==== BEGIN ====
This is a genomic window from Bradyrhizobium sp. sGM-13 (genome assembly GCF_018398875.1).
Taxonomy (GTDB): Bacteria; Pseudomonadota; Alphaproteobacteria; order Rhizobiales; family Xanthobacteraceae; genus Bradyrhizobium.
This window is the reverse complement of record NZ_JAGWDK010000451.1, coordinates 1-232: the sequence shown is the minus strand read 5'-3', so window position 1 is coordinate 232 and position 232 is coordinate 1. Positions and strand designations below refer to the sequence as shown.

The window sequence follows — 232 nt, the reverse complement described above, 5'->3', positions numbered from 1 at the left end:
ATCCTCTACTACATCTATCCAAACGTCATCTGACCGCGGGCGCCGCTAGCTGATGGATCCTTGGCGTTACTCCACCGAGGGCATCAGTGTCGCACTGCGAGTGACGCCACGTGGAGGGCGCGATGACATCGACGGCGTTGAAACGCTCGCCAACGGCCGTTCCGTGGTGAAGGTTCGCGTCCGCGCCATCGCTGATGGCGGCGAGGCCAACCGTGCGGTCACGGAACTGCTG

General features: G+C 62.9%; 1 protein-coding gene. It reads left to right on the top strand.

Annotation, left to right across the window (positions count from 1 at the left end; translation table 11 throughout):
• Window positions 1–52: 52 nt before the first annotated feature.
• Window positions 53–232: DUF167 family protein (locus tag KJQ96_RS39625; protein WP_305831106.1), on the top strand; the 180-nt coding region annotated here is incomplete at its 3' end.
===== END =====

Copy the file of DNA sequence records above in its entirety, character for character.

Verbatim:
This is a genomic window from Bradyrhizobium sp. sGM-13 (genome assembly GCF_018398875.1).
Taxonomy (GTDB): Bacteria; Pseudomonadota; Alphaproteobacteria; order Rhizobiales; family Xanthobacteraceae; genus Bradyrhizobium.
This window is the reverse complement of record NZ_JAGWDK010000451.1, coordinates 1-232: the sequence shown is the minus strand read 5'-3', so window position 1 is coordinate 232 and position 232 is coordinate 1. Positions and strand designations below refer to the sequence as shown.

The window sequence follows — 232 nt, the reverse complement described above, 5'->3', positions numbered from 1 at the left end:
ATCCTCTACTACATCTATCCAAACGTCATCTGACCGCGGGCGCCGCTAGCTGATGGATCCTTGGCGTTACTCCACCGAGGGCATCAGTGTCGCACTGCGAGTGACGCCACGTGGAGGGCGCGATGACATCGACGGCGTTGAAACGCTCGCCAACGGCCGTTCCGTGGTGAAGGTTCGCGTCCGCGCCATCGCTGATGGCGGCGAGGCCAACCGTGCGGTCACGGAACTGCTG

General features: G+C 62.9%; 1 protein-coding gene. It reads left to right on the top strand.

Annotation, left to right across the window (positions count from 1 at the left end; translation table 11 throughout):
• Window positions 1–52: 52 nt before the first annotated feature.
• Window positions 53–232: DUF167 family protein (locus tag KJQ96_RS39625; protein WP_305831106.1), on the top strand; the 180-nt coding region annotated here is incomplete at its 3' end.